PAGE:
See also: Bain and bain-

EnglishEdit

PronunciationEdit

Etymology 1Edit

From Middle English bain, bayne, bayn, beyn (direct, prompt), from Old Norse beinn (straight, right, favourable, advantageous, convenient, friendly, fair, keen).

Alternative formsEdit

AdjectiveEdit

bain (comparative more bain, superlative most bain)

  1. (now chiefly dialectal) Ready; willing.
  2. (now chiefly dialectal) Direct; near; short; gain.
    That is the bainest way.
  3. (now chiefly dialectal) Limber; pliant; flexible.

AdverbEdit

bain (comparative more bain, superlative most bain)

  1. (now chiefly dialectal) Readily; willingly.
  2. (now chiefly dialectal) Nearby; at hand.

Derived termsEdit

Etymology 2Edit

From Middle English bayne, baine, from Old French bain (bath), from Latin balneum (bath, bath-house). Doublet of bagnio.

Alternative formsEdit

NounEdit

bain (plural bains)

  1. (obsolete) A bath.
    • 1485, Sir Thomas Malory, “xj”, in Le Morte Darthur, book VIII:
      THus was sir Tramtryst longe there wel cherysshed / with the kynge and the quene / [] / So vpon a daye / the quene and la beale Isoud made a bayne for syre Tramtryst / And whan he was in his bayne / the quene and Isoud her doughter romed vp & doune in the chamber / and there whyles Gouernail and Heles attendyd vpon Tramtryst

AnagramsEdit


BavarianEdit

NounEdit

bain ? 

  1. (Sappada, Sauris, Timau) wine

ReferencesEdit

  • Umberto Patuzzi, ed., (2013) Ünsarne Börtar, Luserna: Comitato unitario delle linguistiche storiche germaniche in Italia / Einheitskomitee der historischen deutschen Sprachinseln in Italien.

CimbrianEdit

Alternative formsEdit

EtymologyEdit

From Middle High German wīn, from Old High German wīn, from Proto-West Germanic *wīn, from Latin vīnum. Cognate with German Wein, English wine.

NounEdit

bain m

  1. (Sette Comuni, Tredici Comuni) wine
    Dar bain ist och gamacht mettar baimarn.The wine is also made with grapes. (Sette Comuni dialect)

ReferencesEdit

  • “bain” in Martalar, Umberto Martello; Bellotto, Alfonso (1974) Dizionario della lingua Cimbra dei Sette Communi vicentini, 1st edition, Roana, Italy: Instituto di Cultura Cimbra A. Dal Pozzo
  • “bain” in Patuzzi, Umberto, ed., (2013) Ünsarne Börtar [Our Words], Luserna, Italy: Comitato unitario delle isole linguistiche storiche germaniche in Italia / Einheitskomitee der historischen deutschen Sprachinseln in Italien

FrenchEdit

EtymologyEdit

From Old French, from Vulgar Latin *baneum (bath), from Latin balneum or balineum, from Ancient Greek βαλανεῖον (balaneîon). Doublet of bagne.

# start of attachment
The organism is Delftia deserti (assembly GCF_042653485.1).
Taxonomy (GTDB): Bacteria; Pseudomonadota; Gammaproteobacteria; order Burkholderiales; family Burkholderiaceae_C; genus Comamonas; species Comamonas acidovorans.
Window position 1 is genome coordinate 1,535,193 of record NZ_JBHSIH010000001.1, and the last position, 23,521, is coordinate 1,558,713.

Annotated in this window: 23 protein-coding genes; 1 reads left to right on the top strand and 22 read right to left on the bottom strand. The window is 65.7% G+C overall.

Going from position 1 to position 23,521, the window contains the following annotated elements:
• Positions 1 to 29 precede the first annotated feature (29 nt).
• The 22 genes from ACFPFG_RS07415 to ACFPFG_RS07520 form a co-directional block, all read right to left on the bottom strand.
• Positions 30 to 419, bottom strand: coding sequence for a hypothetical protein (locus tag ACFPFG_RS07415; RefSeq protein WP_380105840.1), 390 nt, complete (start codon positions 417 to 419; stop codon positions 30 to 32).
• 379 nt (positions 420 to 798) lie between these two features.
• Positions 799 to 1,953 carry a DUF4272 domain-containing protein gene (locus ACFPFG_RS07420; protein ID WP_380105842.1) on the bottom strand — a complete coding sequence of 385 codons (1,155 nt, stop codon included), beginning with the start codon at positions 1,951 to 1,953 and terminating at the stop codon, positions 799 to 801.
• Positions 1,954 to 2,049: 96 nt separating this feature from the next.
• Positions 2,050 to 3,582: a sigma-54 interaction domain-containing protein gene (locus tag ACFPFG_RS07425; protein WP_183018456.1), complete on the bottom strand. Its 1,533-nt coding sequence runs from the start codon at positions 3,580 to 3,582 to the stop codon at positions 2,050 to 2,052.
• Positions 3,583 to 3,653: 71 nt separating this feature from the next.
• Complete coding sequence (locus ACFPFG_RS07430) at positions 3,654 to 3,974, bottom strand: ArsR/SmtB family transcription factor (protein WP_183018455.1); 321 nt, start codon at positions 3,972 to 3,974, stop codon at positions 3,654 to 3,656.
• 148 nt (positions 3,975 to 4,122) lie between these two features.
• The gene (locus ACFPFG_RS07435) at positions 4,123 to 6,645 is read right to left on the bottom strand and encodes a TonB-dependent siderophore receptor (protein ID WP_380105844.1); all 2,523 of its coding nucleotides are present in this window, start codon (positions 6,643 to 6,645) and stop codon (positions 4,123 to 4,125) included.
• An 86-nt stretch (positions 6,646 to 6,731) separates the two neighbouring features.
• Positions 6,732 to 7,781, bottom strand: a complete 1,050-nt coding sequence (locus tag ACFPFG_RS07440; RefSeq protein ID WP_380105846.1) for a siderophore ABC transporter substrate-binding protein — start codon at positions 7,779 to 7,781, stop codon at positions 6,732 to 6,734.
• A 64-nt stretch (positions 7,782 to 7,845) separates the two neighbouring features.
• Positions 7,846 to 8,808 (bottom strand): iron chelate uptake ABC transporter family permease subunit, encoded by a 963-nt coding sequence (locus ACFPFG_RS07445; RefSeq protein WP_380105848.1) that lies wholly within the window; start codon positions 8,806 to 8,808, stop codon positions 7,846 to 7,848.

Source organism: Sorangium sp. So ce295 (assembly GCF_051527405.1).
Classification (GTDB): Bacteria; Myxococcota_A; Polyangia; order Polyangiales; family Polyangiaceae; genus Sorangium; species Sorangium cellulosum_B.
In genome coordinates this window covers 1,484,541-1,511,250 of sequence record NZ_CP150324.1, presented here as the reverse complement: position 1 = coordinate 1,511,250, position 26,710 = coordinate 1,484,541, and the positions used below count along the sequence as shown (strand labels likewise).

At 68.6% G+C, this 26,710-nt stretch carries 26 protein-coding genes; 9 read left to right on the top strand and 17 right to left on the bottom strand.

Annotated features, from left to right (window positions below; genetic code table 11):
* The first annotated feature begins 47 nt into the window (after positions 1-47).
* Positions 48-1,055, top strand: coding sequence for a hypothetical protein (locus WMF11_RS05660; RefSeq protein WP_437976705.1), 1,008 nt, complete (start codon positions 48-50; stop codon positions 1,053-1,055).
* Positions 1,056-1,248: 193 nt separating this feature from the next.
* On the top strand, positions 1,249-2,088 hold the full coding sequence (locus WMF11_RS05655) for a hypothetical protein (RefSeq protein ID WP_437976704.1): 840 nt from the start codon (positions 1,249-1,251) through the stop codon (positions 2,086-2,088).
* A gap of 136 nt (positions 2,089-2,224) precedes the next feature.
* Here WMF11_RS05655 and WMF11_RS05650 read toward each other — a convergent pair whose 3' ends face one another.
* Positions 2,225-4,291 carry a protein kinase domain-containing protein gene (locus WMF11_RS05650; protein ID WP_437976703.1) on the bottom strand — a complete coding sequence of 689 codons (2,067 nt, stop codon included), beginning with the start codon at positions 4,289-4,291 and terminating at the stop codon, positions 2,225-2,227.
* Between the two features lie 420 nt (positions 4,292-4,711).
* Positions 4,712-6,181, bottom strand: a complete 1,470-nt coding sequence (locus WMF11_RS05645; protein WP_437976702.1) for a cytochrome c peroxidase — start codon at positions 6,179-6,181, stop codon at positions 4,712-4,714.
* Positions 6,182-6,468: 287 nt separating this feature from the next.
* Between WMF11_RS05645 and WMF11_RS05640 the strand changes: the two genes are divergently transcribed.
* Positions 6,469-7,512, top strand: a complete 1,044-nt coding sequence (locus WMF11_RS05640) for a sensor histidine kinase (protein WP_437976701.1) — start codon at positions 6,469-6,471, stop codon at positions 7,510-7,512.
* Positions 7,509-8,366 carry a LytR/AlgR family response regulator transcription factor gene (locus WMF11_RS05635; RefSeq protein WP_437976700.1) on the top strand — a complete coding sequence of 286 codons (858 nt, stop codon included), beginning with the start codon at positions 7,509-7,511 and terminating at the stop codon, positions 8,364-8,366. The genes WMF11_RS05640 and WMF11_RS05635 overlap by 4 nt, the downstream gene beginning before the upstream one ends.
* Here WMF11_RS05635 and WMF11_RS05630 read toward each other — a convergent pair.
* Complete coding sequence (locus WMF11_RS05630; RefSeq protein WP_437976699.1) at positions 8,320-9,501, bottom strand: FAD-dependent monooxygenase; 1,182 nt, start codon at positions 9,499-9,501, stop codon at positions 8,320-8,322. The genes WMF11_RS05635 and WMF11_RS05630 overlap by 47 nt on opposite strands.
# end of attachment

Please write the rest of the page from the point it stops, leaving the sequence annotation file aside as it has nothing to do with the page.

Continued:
PronunciationEdit

  • IPA(key): /bɛ̃/
  • (file)

NounEdit

bain m (plural bains)

  1. bath

Derived termsEdit

Related termsEdit

Further readingEdit


IlocanoEdit

PronunciationEdit

  • Hyphenation: ba‧in
  • IPA(key): /baˈʔin/, [bɐˈʔɛn]

NounEdit

baín

  1. shame

Derived termsEdit


IrishEdit

Alternative formsEdit

EtymologyEdit

From a conflation of Old Irish benaid (beat, strike) and boingid (break, cut).

PronunciationEdit

  • IPA(key): /bˠanʲ/, /bˠɪnʲ/

VerbEdit

bain (present analytic baineann, future analytic bainfidh, verbal noun baint, past participle bainte) (transitive, intransitive)

  1. extract from bed in ground, dig out; dig up (potatoes, etc.); mine (coal, etc.)
  2. separate from root, stem, etc.; reap, pick; cut (hay, turf, flowers, etc.), mow
  3. release from socket; open
  4. release from source; shed
  5. release sound; strike
  6. agitate
  7. release from hold; lift
  8. win
  9. become due

InflectionEdit

Derived termsEdit

MutationEdit

Irish mutation
Radical Lenition Eclipsis
bain bhain mbain
Note: Some of these forms may be hypothetical. Not every possible mutated form of every word actually occurs.

Further readingEdit


Limos KalingaEdit

NounEdit

bain

  1. shame

AdjectiveEdit

bain

  1. bashful; shy

RomanschEdit

Etymology 1Edit

From Latin bene.

AdverbEdit

bain

  1. (Rumantsch Grischun, Puter, Vallader) well
  2. (Rumantsch Grischun, Puter, Vallader) beautifully
  3. (Rumantsch Grischun, Puter, Vallader) yes (used to disagree with a negative statement)
Alternative formsEdit
  • (Sursilvan) bein
  • (Sutsilvan, Surmiran) bagn
Derived termsEdit

Etymology 2Edit

NounEdit

bain m (plural bains)

  1. (Puter, Vallader) farm
Alternative formsEdit
SynonymsEdit

WestrobothnianEdit

EtymologyEdit

From Old Norse bein, from Proto-Germanic *bainą.

PronunciationEdit

  • IPA(key): /ˈbeɪ̯ːn/, /ˈbeɪ̯ːɳ/, /ˈbeːɳ/, /ˈbe̞ɪ̯ːɳ/, /ˈbäɪ̯ːɳ/, /ˈbɑːɳ/, /ˈbäɪ̯ːn/
    Rhymes: -éɪ̯ːn

NounEdit

bain n

  1. A leg.
    hava ilt i bęiɳęn, i bęiɳåm
    to have a pain in the leg, in the legs
  2. A bone.

Alternative formsEdit

Derived termsEdit

ReferencesEdit

  • Rietz, Johan Ernst, “BAJN el. bain”, in Svenskt dialektlexikon: ordbok öfver svenska allmogespråket [Swedish dialectal lexicon: a dictionary for the Swedish lects] (in Swedish), 1962 edition, Lund: C. W. K. Gleerups Förlag, published 1862–1867, page 19